Youth Unemployment Rates in Canadian Society | Free Essay Example

Youth Unemployment Rates in Canadian Society

Words: 588
Topic: Sociology
Updated:

The problem under investigation is the fact that “the unemployment rate among people in the 18-25 age group is higher than any other age group in Canadian society.” This issue proves that there is a necessity to consider some ways to make the discussed population work and improve their socioeconomic status, which also affects the image of the whole country. However, it will be advantageous to redefine the problem beforehand, to enhance the understanding of its peculiarities and improve the quality of possible solutions (Jones).

In the framework of coaching, attention should be paid to the enhancement opportunities. Focusing on the ability problems, it is possible to state that “people from Canadian society who are in the 18-25 age group fail to get a job because they do not receive enough information about the available employment opportunities and lack understanding”. It is also possible to state that “people from Canadian society who are in the 18-25 age group fail to get a job because of the lack of vacancies that are caused by a rising number of working pensioners and expatriates”.

Considering counseling, it is possible to change the definition of the problem so that it focuses on the necessity to recognize the very existence of the issue. In other words, people’s attitudes should be considered. Thus, a redefined version of the problem may sound as “in comparison to other populations of Canadian society, individuals in the 18-25 age group are less likely to seek employment”. It is also possible to state that “Canadians who are 18-25 years old prefer having a lot of free time instead of working”.

The discussed problem can be redefined in the framework of supportive communication based on congruence. In this way, existing statistics allows claiming that “the representatives of Canadian society who in the 18-25 age group are unemployed, which has negative influences on the country’s economy and people’s well-being” (Galarneau, Morissette, and Usalcas 2). It is also possible to say that “the unemployment rate increases mostly within the 18-25 age group of Canadian society, which means that this population is the most vulnerable on the employment market”.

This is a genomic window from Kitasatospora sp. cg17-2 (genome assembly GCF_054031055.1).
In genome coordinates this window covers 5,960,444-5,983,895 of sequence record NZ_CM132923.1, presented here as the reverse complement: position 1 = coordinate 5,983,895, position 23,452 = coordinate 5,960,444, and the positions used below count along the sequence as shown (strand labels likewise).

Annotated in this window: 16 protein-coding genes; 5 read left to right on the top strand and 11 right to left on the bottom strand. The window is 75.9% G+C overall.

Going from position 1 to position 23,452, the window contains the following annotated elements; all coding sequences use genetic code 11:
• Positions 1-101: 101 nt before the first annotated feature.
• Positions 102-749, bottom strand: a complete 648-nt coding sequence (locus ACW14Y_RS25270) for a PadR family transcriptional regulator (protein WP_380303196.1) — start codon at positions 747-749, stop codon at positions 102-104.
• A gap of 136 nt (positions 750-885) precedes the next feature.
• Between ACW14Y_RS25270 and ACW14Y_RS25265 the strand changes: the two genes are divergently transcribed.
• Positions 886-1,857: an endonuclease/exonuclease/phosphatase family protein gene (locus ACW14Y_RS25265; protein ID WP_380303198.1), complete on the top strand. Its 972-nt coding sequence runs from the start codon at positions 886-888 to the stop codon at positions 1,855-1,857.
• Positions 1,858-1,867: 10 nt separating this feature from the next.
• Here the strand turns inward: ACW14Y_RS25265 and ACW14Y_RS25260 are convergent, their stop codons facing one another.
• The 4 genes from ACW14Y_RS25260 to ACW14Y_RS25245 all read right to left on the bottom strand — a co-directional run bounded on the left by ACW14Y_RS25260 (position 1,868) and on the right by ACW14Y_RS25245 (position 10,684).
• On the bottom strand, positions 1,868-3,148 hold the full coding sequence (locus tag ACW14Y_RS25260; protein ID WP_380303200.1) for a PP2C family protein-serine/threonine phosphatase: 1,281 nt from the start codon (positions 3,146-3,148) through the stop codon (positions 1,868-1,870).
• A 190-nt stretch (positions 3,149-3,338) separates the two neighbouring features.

If communication was based on incongruence, the same problem could sound as “the unemployment rate among Canadians who are 18-25 years old increases, but it is not a critical problem for the country and its citizens because the elderly remain in the workflow”. It might also be possible to state that “the representatives of Canadian society who are 18-25 years old are often unemployed, but it is normal for this age group as they are supported by parents and need to continue education”.

Even it is not appropriate, communication may be evaluative. Then, the discussed problem can be defined as “it is wrong that the unemployment rate among people in the 18-25 age group is higher than any other age group in Canadian society, as they are young and able to work more”. It may also be said that “Canadian people in the 18-25 age group have the highest unemployment rate because they are incompetent”.

Describing the problem in the framework of supportive communication, it is important to ensure that it is also descriptive (Whetten and Cameron 199). In this way, the discussed problem may sound as “Canadians who are 18-25 years old face more difficulties with employment than other groups of the population”. It is also possible to redefine this issue as “Canadian employers are less interested in people who are 18-25 years old in comparison to any other age group in society”.

Works Cited

Galarneau, Diane, René Morissette, and Jeannine Usalcas. What Has Changed for Young People in Canada? 2013. Web.

Jones, Morgan. “11 Ways to Restate Problems to Get Better Solutions”. Idea Sandbox. Web.

Whetten, David, and Kim Cameron. Developing Management Skills. Prentice Hall, 2010.